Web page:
McCormick Bridgehouse & Chicago River Museum Welcomes 200,000th Visitor

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The McCormick Bridgehouse & Chicago River Museum, located in a nearly-century old bridgehouse on the Michigan Avenue bridge, has welcomed its 200,000th visitor.

Friends of the Chicago River opened the museum in 2006 to provide new access and understanding of the dynamic relationship between Chicago and its river. The cultural anchor of the Chicago Riverwalk, the museum is on the southwest corner of Michigan Avenue and Wacker Drive.

“The McCormick Bridgehouse & Chicago River Museum is like no other museum in the city, a truly special place to visit for tourists and Chicago residents alike,” noted Margaret Frisbie, executive director of Friends of the Chicago River.

“People are amazed not only by the building but the fascinating story of how the Chicago River system and its bridges are at the heart of Chicago’s past, present, and future.  As the river has improved, so has the popularity of the museum,” she said.

Exhibits celebrate Chicago's river and world-famous movable bridges, and visitors learn why it is important to protect the river and how to participate in its renaissance.

The bridgehouse, designed by Edward H. Bennett in the Beaux-Arts style, opened on May 14, 1920 to cannon fire, marching bands, ship horns and parades. A bas relief sculpture on its façade memorializes the Fort Dearborn Massacre. 

The exhibits on the first floor paint a picture of Chicago when Native Americans and early European residents shared the rich ecosystem with a huge variety of plants and wildlife which thrived in the convergence of river, lake, woodland, and prairie.  It also features a gear room which provides visitors the only chance see the working mechanics of any of Chicago’s world famous movable bridges.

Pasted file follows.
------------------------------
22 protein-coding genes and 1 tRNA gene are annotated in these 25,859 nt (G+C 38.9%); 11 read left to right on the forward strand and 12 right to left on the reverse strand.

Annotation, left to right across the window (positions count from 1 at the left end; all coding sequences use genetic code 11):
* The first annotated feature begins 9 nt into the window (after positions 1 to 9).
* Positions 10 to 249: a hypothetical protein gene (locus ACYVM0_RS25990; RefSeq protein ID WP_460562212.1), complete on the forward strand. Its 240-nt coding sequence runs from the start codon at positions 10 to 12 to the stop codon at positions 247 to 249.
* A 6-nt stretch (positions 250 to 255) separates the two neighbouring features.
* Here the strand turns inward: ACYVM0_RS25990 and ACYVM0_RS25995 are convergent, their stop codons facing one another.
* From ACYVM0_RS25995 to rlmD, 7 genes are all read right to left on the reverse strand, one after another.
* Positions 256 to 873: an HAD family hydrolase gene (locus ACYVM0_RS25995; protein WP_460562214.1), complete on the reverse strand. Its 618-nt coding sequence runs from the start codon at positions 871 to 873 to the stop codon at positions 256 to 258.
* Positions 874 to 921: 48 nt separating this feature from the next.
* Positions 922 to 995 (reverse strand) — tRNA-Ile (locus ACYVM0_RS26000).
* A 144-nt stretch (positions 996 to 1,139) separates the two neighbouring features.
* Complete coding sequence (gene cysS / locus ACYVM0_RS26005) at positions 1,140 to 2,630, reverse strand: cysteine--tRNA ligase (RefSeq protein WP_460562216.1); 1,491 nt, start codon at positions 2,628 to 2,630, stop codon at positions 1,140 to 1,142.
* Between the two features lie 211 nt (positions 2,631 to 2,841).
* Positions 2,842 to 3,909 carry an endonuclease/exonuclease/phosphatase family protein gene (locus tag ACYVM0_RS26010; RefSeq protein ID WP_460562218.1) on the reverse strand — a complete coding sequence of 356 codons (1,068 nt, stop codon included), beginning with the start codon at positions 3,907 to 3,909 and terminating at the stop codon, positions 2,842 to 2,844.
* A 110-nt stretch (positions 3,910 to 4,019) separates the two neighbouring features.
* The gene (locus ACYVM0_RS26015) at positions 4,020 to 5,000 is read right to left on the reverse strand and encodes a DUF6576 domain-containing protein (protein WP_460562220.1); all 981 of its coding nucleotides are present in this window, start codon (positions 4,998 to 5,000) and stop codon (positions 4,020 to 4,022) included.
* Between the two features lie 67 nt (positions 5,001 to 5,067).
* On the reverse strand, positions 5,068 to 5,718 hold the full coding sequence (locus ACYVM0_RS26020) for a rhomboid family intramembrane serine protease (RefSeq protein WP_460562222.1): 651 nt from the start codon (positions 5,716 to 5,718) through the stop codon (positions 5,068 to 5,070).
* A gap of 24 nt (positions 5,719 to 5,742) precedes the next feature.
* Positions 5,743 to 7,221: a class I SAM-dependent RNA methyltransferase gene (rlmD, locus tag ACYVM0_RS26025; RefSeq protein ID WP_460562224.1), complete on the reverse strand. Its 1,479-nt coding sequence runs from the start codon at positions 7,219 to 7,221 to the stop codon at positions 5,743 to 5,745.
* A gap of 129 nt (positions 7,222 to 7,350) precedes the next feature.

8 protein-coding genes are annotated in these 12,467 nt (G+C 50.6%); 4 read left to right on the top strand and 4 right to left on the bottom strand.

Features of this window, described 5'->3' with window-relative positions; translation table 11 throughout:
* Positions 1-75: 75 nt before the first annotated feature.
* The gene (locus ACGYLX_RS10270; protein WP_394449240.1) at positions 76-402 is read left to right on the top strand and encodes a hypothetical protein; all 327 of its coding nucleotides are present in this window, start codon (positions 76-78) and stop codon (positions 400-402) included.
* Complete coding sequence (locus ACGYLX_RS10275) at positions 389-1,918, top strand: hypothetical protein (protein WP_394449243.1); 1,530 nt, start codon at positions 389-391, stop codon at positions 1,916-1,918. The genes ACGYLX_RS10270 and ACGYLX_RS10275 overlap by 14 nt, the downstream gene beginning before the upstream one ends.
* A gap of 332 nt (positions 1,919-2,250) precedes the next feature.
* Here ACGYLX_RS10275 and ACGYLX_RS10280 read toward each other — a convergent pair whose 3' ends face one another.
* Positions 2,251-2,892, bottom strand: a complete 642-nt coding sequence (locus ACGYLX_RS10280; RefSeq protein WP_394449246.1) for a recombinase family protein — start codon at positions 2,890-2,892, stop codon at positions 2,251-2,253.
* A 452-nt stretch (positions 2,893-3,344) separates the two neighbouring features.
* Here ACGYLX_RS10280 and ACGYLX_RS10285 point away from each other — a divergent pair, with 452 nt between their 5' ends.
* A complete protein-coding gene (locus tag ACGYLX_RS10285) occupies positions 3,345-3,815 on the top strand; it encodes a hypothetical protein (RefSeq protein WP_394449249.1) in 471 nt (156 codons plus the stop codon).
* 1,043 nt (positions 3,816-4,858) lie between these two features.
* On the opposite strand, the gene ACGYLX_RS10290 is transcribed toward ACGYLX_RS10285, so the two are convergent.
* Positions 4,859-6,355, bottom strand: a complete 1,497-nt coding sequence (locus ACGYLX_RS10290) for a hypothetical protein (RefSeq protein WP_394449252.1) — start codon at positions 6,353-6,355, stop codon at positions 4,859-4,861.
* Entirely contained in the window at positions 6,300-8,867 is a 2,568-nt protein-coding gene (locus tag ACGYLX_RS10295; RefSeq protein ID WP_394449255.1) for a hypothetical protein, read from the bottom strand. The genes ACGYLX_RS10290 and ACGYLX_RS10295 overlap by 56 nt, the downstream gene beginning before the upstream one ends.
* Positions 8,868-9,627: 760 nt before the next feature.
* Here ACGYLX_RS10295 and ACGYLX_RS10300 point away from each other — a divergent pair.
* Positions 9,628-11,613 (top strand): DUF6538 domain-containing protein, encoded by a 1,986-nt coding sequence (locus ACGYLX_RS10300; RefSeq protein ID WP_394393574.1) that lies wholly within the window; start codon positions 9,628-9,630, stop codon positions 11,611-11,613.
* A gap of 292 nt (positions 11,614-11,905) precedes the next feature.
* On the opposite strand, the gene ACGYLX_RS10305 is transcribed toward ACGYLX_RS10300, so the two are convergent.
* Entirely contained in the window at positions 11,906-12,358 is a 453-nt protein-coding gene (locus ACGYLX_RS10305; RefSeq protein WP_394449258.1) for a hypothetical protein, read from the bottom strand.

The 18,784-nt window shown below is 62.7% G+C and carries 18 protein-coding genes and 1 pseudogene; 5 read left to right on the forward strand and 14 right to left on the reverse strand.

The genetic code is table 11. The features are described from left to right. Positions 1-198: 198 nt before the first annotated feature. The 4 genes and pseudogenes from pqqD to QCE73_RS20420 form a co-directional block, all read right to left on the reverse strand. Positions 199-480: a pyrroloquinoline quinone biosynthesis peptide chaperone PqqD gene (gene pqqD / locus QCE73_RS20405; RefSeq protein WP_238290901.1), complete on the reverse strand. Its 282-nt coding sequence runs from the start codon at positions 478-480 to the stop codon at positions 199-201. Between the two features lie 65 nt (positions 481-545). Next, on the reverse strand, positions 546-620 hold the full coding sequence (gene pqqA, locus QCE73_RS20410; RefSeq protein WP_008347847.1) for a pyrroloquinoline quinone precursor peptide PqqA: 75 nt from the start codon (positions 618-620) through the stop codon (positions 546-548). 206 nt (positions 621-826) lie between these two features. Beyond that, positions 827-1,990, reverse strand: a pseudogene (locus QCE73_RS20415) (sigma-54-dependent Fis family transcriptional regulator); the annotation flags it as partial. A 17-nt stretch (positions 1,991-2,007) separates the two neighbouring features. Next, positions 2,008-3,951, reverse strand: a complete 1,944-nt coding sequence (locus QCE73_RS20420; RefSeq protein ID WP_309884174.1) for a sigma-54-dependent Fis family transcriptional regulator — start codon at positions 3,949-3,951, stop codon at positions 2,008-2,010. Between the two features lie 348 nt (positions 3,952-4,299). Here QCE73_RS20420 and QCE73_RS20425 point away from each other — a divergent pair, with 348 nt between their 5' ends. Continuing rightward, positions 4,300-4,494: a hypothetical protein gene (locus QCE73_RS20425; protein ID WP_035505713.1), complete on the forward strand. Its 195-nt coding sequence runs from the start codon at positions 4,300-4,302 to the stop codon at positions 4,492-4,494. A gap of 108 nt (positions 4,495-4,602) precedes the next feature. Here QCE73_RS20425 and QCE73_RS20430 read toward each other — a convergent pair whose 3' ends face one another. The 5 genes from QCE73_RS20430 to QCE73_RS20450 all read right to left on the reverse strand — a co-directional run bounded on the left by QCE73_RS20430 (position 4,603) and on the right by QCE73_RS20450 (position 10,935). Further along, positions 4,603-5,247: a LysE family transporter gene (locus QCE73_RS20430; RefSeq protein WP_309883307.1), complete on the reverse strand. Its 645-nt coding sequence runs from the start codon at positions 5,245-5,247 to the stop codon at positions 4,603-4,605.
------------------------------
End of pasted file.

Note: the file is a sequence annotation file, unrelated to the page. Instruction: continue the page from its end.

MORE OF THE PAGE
The second floor describes the way the Chicago River system transformed Chicago into one of the world’s busiest ports. The third level provides great views of the river while the fourth explains how the booming metropolis destroyed the river’s health, the river’s reversal, and what we did to address the harm. The top floor focuses on today’s healthy river, as well as offering spectacular panoramic city views.

The museum was recently included in Thrillist’s  “Most Chicago Things To Do In Chicago” and has earned a 4 ½-star rating on Yelp.

The McCormick Bridgehouse & Chicago River Museum is open Thursday-Monday from 10 a.m. until 5 p.m., from May 12 through October 29. The museum is closed Tuesdays and Wednesdays. General admission is $6 for adults, children 6 to 12 and students with an ID, $5. Admission is free on Sundays. For more information, go to www.bridgehousemuseum.org.